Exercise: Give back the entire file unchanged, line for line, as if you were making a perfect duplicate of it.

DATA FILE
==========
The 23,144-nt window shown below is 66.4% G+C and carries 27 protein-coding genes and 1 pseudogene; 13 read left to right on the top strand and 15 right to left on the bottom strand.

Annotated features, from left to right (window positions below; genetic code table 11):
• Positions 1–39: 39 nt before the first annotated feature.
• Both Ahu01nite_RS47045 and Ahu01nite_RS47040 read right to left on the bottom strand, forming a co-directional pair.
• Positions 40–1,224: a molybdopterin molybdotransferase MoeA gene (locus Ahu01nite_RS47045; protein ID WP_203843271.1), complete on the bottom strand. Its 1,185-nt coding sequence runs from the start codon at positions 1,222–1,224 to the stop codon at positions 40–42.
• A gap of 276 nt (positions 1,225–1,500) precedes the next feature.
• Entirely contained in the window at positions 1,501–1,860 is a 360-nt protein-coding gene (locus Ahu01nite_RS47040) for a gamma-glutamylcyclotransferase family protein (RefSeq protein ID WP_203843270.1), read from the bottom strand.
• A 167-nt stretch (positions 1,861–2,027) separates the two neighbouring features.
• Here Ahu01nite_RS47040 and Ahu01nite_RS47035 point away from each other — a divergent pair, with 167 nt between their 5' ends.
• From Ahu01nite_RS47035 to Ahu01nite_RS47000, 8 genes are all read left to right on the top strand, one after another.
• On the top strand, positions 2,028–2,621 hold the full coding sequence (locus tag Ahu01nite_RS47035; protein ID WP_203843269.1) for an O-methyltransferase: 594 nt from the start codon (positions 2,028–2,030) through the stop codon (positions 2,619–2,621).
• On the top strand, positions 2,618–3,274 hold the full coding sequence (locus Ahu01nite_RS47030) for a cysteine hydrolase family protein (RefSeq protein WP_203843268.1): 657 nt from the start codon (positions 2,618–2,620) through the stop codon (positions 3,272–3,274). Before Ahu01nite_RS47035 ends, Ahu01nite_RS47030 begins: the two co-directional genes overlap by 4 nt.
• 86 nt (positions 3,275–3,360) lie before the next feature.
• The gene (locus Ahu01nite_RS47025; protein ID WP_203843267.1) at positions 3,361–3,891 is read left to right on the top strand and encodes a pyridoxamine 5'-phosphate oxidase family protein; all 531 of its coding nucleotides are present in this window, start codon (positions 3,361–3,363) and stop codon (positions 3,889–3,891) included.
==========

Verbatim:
The 23,144-nt window shown below is 66.4% G+C and carries 27 protein-coding genes and 1 pseudogene; 13 read left to right on the top strand and 15 right to left on the bottom strand.

Annotated features, from left to right (window positions below; genetic code table 11):
• Positions 1–39: 39 nt before the first annotated feature.
• Both Ahu01nite_RS47045 and Ahu01nite_RS47040 read right to left on the bottom strand, forming a co-directional pair.
• Positions 40–1,224: a molybdopterin molybdotransferase MoeA gene (locus Ahu01nite_RS47045; protein ID WP_203843271.1), complete on the bottom strand. Its 1,185-nt coding sequence runs from the start codon at positions 1,222–1,224 to the stop codon at positions 40–42.
• A gap of 276 nt (positions 1,225–1,500) precedes the next feature.
• Entirely contained in the window at positions 1,501–1,860 is a 360-nt protein-coding gene (locus Ahu01nite_RS47040) for a gamma-glutamylcyclotransferase family protein (RefSeq protein ID WP_203843270.1), read from the bottom strand.
• A 167-nt stretch (positions 1,861–2,027) separates the two neighbouring features.
• Here Ahu01nite_RS47040 and Ahu01nite_RS47035 point away from each other — a divergent pair, with 167 nt between their 5' ends.
• From Ahu01nite_RS47035 to Ahu01nite_RS47000, 8 genes are all read left to right on the top strand, one after another.
• On the top strand, positions 2,028–2,621 hold the full coding sequence (locus tag Ahu01nite_RS47035; protein ID WP_203843269.1) for an O-methyltransferase: 594 nt from the start codon (positions 2,028–2,030) through the stop codon (positions 2,619–2,621).
• On the top strand, positions 2,618–3,274 hold the full coding sequence (locus Ahu01nite_RS47030) for a cysteine hydrolase family protein (RefSeq protein WP_203843268.1): 657 nt from the start codon (positions 2,618–2,620) through the stop codon (positions 3,272–3,274). Before Ahu01nite_RS47035 ends, Ahu01nite_RS47030 begins: the two co-directional genes overlap by 4 nt.
• 86 nt (positions 3,275–3,360) lie before the next feature.
• The gene (locus Ahu01nite_RS47025; protein ID WP_203843267.1) at positions 3,361–3,891 is read left to right on the top strand and encodes a pyridoxamine 5'-phosphate oxidase family protein; all 531 of its coding nucleotides are present in this window, start codon (positions 3,361–3,363) and stop codon (positions 3,889–3,891) included.